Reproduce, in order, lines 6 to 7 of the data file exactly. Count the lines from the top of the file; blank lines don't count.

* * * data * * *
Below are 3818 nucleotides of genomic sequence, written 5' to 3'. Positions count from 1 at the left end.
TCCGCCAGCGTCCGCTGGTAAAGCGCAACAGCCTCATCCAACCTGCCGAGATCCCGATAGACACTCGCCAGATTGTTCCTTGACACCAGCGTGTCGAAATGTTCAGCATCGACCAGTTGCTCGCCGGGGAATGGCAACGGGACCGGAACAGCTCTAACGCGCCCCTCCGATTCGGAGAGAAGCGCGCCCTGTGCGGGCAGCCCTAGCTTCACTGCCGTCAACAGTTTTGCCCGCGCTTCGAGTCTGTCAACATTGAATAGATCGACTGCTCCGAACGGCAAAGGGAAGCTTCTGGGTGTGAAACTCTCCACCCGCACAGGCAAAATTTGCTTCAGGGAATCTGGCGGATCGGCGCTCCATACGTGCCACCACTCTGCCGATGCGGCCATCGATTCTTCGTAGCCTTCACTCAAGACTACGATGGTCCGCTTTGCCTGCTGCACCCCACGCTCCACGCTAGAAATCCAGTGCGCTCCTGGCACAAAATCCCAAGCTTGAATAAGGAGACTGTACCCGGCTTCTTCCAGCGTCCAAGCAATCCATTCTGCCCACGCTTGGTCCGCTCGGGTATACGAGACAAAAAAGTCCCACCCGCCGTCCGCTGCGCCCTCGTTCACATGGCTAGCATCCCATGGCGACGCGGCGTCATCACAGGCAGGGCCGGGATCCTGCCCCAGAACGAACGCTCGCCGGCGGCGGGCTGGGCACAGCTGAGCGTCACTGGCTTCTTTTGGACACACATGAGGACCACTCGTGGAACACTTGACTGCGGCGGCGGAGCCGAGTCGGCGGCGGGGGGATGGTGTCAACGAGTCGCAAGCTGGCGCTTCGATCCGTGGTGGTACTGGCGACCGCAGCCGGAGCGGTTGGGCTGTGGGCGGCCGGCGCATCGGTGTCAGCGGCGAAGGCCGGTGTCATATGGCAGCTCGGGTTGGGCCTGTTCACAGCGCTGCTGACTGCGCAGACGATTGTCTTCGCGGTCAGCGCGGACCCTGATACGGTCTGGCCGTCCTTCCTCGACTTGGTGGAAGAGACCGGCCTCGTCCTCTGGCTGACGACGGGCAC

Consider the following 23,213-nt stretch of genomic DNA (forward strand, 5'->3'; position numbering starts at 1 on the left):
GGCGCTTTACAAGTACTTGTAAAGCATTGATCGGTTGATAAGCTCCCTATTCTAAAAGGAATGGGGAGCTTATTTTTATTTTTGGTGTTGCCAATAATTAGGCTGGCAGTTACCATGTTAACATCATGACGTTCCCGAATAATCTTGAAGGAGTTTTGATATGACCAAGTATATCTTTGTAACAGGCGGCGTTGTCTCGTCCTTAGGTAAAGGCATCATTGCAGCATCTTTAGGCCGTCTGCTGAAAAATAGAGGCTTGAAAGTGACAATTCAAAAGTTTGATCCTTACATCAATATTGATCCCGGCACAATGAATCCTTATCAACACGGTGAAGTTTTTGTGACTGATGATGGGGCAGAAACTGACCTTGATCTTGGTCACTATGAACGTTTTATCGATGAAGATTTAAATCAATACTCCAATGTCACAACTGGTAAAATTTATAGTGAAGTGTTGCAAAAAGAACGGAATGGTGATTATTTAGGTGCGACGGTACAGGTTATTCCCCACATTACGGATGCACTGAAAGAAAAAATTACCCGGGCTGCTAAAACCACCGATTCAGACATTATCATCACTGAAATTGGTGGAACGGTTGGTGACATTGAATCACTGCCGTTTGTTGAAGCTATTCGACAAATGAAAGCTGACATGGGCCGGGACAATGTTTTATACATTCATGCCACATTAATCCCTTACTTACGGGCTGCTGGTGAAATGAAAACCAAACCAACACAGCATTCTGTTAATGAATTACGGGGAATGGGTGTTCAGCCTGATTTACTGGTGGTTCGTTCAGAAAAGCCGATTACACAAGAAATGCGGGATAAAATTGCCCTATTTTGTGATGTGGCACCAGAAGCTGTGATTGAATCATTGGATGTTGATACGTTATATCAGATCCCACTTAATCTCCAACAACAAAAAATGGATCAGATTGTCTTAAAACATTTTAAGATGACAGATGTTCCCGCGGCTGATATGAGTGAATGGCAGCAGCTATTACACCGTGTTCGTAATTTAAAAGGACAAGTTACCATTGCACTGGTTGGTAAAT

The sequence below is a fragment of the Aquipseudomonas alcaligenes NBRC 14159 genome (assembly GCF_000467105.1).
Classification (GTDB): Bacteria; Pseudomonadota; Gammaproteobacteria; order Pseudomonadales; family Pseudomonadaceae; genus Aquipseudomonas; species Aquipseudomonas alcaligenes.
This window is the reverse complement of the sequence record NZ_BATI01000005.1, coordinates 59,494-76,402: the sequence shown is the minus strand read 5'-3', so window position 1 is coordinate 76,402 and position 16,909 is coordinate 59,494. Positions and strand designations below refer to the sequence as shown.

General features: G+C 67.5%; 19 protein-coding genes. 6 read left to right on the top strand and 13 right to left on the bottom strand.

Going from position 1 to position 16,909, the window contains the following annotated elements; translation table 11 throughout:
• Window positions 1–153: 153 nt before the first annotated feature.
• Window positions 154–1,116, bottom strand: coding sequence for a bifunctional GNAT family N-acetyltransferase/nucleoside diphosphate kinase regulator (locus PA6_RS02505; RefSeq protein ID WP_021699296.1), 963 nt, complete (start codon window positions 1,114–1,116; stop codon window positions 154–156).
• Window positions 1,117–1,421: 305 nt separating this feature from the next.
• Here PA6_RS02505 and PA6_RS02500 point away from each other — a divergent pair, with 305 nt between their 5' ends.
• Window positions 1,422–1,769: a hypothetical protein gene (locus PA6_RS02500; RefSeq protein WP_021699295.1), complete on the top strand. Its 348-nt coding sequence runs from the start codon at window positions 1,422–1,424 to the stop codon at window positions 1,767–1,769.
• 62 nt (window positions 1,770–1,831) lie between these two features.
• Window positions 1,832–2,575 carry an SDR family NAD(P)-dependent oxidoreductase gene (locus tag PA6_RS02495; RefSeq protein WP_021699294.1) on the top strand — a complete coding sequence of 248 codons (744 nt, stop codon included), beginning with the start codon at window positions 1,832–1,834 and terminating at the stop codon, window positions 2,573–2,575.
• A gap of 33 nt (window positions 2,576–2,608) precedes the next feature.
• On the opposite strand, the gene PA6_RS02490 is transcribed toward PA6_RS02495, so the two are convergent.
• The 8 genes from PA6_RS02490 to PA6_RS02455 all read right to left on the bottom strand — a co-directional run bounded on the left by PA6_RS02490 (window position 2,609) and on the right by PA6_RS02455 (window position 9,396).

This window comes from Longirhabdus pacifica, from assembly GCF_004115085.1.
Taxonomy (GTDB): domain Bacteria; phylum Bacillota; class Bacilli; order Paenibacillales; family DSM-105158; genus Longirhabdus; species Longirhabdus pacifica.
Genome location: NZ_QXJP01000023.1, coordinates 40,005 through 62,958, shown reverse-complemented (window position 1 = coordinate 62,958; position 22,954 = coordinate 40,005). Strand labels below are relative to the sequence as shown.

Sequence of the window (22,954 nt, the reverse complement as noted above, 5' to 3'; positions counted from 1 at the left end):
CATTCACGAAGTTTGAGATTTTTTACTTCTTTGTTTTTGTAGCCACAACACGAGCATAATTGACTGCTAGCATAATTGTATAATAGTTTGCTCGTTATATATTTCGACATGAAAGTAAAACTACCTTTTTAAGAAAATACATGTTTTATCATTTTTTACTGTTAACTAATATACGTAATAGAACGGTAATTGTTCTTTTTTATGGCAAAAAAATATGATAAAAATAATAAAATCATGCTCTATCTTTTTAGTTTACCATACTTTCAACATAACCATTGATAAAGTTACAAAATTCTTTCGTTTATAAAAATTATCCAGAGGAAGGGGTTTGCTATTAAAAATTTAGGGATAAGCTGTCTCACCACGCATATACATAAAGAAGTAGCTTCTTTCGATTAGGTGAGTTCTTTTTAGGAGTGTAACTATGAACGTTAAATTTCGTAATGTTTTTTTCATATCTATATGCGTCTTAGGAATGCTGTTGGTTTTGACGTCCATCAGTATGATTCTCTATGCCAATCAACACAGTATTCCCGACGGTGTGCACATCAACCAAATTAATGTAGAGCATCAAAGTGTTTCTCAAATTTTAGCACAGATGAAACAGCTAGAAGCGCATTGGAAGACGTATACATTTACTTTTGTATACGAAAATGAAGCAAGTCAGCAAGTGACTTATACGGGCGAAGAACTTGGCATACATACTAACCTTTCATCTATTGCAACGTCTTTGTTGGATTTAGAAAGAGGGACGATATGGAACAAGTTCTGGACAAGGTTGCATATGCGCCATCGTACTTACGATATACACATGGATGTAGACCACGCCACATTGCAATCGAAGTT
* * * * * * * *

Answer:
Classification (GTDB): Bacteria; Pseudomonadota; Gammaproteobacteria; order Pseudomonadales; family Pseudomonadaceae; genus Aquipseudomonas; species Aquipseudomonas alcaligenes.
This window is the reverse complement of the sequence record NZ_BATI01000005.1, coordinates 59,494-76,402: the sequence shown is the minus strand read 5'-3', so window position 1 is coordinate 76,402 and position 16,909 is coordinate 59,494. Positions and strand designations below refer to the sequence as shown.